Bottom line.... computer/graphics power required for trading is VERY low for most setups. Spend your money on monitors (or booze & broads) rather than high-powered computer.... unless you plan to game with the same machine, of course.

    Advise, however, to avoid "el-cheapo" mobo if running >2 monitors. Mobo should have enough PCIEx16 slots (2-3+) to run your monitors.
  4. User123


    For my purposes, this sounds about right.

    "el-cheapo" is relative.
    Was looking at one computer at $440, which has integrated graphics, that can run 2 monitors at 1920x1200 each. With 512MB of shared memory. Youtube videos show it playing 3D games pretty smoothly, so charts would be a breeze comparatively.

    I have the feeling that almost ANY graphics GPU from the past 10 years, will be able to handle basic charting.
  5. You've described the ubiquitous "el-cheapo" mobo. Typically, 1 PCIEx16 slot, 1, x1, and 2-3 PCI slots + "onboard video chip".

    That's fine for 2 monitors. There's a significant uptick in quality when there are 2 or more x16 slots and no onboard video.... Therefore, if you're running 2 or more video cards, the el-cheapo mobo is best to be avoided.

    The ONLY reason a mobo ever comes with "onboard video"... is to reduce costs by not requiring a dedicated video card.... the mark of "el-cheapo"

    (What does "el-cheapo" actually mean? I estimate 80% of the world's computers come with el-cheapo mobos. They cost about $20, whereas a workstation mobo costs $160-$260.... quality of the mobo is not an insignificant issue if you expect to run your trading rig 8 hr/day all year and for several years.)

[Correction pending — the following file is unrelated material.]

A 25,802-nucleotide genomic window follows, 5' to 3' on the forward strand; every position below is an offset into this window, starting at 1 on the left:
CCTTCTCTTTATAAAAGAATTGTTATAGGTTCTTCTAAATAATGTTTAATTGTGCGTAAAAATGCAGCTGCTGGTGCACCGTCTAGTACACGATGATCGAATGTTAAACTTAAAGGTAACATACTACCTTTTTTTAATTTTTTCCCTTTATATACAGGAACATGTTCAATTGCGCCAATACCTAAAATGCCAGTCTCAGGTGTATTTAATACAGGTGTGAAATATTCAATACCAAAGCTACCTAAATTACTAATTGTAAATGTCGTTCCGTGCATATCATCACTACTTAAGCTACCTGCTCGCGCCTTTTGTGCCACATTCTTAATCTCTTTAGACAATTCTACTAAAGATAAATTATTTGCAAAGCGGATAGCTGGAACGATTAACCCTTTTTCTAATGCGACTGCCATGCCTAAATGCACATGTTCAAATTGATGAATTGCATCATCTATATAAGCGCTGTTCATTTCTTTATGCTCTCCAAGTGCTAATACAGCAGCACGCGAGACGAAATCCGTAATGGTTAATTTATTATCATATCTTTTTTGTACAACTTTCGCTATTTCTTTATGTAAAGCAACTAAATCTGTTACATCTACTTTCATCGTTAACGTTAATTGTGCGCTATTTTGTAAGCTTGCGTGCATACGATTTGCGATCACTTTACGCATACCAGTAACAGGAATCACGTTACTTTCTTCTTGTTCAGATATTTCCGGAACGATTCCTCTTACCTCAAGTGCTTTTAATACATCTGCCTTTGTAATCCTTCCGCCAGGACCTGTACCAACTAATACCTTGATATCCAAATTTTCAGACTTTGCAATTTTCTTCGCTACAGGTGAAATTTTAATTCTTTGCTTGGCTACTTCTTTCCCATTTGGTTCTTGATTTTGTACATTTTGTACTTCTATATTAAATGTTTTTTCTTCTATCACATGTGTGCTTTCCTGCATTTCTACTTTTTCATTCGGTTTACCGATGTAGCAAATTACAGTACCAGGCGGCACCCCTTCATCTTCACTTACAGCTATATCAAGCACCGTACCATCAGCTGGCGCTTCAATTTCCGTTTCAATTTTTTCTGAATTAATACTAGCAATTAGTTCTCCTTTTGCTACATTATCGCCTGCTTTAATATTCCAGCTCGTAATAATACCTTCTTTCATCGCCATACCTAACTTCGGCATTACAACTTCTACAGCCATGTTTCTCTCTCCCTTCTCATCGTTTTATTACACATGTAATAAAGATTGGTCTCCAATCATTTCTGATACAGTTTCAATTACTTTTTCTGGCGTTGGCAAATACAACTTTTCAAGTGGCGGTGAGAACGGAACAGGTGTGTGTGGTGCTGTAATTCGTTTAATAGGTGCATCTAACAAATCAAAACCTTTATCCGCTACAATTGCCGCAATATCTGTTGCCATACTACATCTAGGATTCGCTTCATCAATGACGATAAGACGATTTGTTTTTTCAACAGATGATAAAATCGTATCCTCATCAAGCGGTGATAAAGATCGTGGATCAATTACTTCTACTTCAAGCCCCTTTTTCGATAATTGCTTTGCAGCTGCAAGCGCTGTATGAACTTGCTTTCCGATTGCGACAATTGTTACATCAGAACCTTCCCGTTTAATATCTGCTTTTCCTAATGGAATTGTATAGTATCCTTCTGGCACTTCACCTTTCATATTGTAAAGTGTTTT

6. User123


    This mobo has 1 x1 and 1 x16 slot. It could be upgraded by adding a dedicated video card, if also upgrading to a larger PSU, so there is upward room.

    Almost any computer now-a-days will come with onboard/integrated video.. that comes with the CPU. When you plug in a physical video card, then the graphics processing switches over to the card. There are likely other differences, some useful like maximum ram usable speed.

    In Summary
    It does seem more than enough for my immediate needs: swing trading using 2 monitors. No tick charts, 8 monitors, or scalping. If it can handle the 3D games as shown on youtube, I'd expect it can easily handle the minimal chart use of swing-trading.

    When I am able to utilize faster system (more monitors, day-trading, scalping, strategies, simulations) , I'll be at a point where the computer cost won't be an issue :)

    thanks for the ideas
  7. Onboard GPU is trash. Invest in a good WS series mobo. It not only has lots of slots for x16 cards but has higher quality parts and stress testing for greater durability meaning longer equipment life and less chance of failure when it's most critical. Pack as much DDR3 ram on there as you can afford; it's cheap these days.